Publication: North Caucasus Weekly Volume: 4 Issue: 25


Though much is now known about it, the “unofficial” prison system operated by federal forces in Chechnya remains in many ways a mystery. A recent analysis by Aleksandr Cherkasov of the Moscow-based human rights organization Memorial brought together several useful reports, including a most revealing interview with an officer who heads a military-espionage unit deployed in the republic’s southern highlands. The officer was unusually candid, as one can see from the following transcript. It provides a rare glimpse of the “zachistki’ security sweep-ups from the sweepers’ point of view:

Officer: They [the Chechens] speak out against the “zachistki” sweep-ups, they complain that their relatives are disappearing. But that’s just not so. Normal people don’t disappear in Chechnya. Those who disappear are freaks whom it is necessary to destroy, to purge.

Journalist: So it’s your men who are seizing people by night and then destroying them?

Officer: About 30 percent of them are being seized and murdered as a result of criminal disputes between the Chechens themselves. 20 percent are on the conscience of the rebel guerrillas, who are destroying those who cooperate with the federal authorities. And we are destroying the remaining 50 percent. There’s no other solution: The courts are just too easy to bribe. If we obey the rules and hand over the guerrillas whom we have captured, their relatives will very quickly buy their release. We actually tried to follow such practices after the largest groups of rebel fighters in the hills had been destroyed…But officials from the procuracy came along with us and made a fuss about all sorts of nonsense such as ‘making peace.’ All of our cases were supposed to be substantiated with evidence and so forth. Suppose we had intelligence information that such and such a man was a bandit, bathed in blood up to his elbows. We would have to visit him together with the procuracy’s people, and it would turn out that he didn’t have any weapons in his home–not even one bullet. What could we then arrest him for? So destroying the guerrillas under the cover of night–that is the most effective method for fighting them, and they are afraid of it. Now they don’t feel secure anywhere–not in the hills, not in their homes. Large-scale operations aren’t necessary anymore; what’s necessary are night-time operations, precisely and surgically targeted. One can fight lawlessness only with lawless methods.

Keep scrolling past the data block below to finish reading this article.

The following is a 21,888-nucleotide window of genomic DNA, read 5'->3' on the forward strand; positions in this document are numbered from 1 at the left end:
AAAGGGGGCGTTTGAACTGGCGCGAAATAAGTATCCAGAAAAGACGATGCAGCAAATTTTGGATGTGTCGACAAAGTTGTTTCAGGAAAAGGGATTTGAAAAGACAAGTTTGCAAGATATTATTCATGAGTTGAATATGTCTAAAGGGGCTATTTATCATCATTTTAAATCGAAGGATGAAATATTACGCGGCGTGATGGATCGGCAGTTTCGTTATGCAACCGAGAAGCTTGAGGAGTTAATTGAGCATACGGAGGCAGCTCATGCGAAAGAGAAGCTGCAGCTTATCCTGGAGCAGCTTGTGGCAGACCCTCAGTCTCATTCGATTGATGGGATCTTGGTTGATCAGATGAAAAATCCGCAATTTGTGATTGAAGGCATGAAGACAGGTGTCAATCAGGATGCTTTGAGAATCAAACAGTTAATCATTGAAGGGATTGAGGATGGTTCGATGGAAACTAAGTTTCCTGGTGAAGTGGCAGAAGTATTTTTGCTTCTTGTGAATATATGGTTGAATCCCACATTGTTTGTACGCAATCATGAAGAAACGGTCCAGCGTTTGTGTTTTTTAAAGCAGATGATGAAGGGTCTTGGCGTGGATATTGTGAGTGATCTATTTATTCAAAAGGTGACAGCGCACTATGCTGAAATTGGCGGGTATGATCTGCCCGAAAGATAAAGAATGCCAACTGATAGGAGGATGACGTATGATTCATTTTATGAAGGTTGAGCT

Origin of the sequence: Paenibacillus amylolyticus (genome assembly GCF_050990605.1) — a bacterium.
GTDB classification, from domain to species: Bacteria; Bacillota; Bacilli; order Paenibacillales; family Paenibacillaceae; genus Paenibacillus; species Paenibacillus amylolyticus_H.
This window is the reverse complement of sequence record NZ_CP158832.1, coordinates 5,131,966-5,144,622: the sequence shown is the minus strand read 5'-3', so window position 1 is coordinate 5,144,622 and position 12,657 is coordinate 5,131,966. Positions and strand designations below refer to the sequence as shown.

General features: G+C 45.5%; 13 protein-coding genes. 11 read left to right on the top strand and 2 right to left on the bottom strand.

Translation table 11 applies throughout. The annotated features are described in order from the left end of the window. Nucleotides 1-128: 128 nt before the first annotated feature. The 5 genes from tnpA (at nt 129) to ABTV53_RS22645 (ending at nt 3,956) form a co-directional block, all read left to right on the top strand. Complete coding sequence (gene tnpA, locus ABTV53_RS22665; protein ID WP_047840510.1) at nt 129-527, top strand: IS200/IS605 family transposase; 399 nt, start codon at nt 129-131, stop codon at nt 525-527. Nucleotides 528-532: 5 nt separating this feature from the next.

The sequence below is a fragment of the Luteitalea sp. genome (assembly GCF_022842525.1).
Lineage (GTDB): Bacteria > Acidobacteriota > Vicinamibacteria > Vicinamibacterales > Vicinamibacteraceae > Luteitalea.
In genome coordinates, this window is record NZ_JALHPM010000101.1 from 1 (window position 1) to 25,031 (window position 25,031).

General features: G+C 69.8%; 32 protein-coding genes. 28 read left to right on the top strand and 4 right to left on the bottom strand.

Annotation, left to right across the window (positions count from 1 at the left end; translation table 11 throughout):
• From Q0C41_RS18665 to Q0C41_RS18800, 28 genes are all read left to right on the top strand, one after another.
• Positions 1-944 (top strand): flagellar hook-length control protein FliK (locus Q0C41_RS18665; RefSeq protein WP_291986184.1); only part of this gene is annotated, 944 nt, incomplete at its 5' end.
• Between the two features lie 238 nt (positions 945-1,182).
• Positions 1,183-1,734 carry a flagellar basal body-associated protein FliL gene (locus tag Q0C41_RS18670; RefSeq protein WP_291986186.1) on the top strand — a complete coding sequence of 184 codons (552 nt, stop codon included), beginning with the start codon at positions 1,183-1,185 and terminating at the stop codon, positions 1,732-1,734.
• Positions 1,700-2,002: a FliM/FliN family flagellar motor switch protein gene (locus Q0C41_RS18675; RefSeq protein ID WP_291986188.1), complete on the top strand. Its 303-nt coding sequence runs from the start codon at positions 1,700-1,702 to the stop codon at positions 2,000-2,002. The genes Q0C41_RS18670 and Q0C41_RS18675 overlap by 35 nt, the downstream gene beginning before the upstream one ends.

Journalist: Do you like these methods?

Officer: Not always. Sometimes innocent people get caught by them…sometimes it happens that Chechens slander each other. When we learn the truth it turns out to be too late to fix things. The man no longer exists.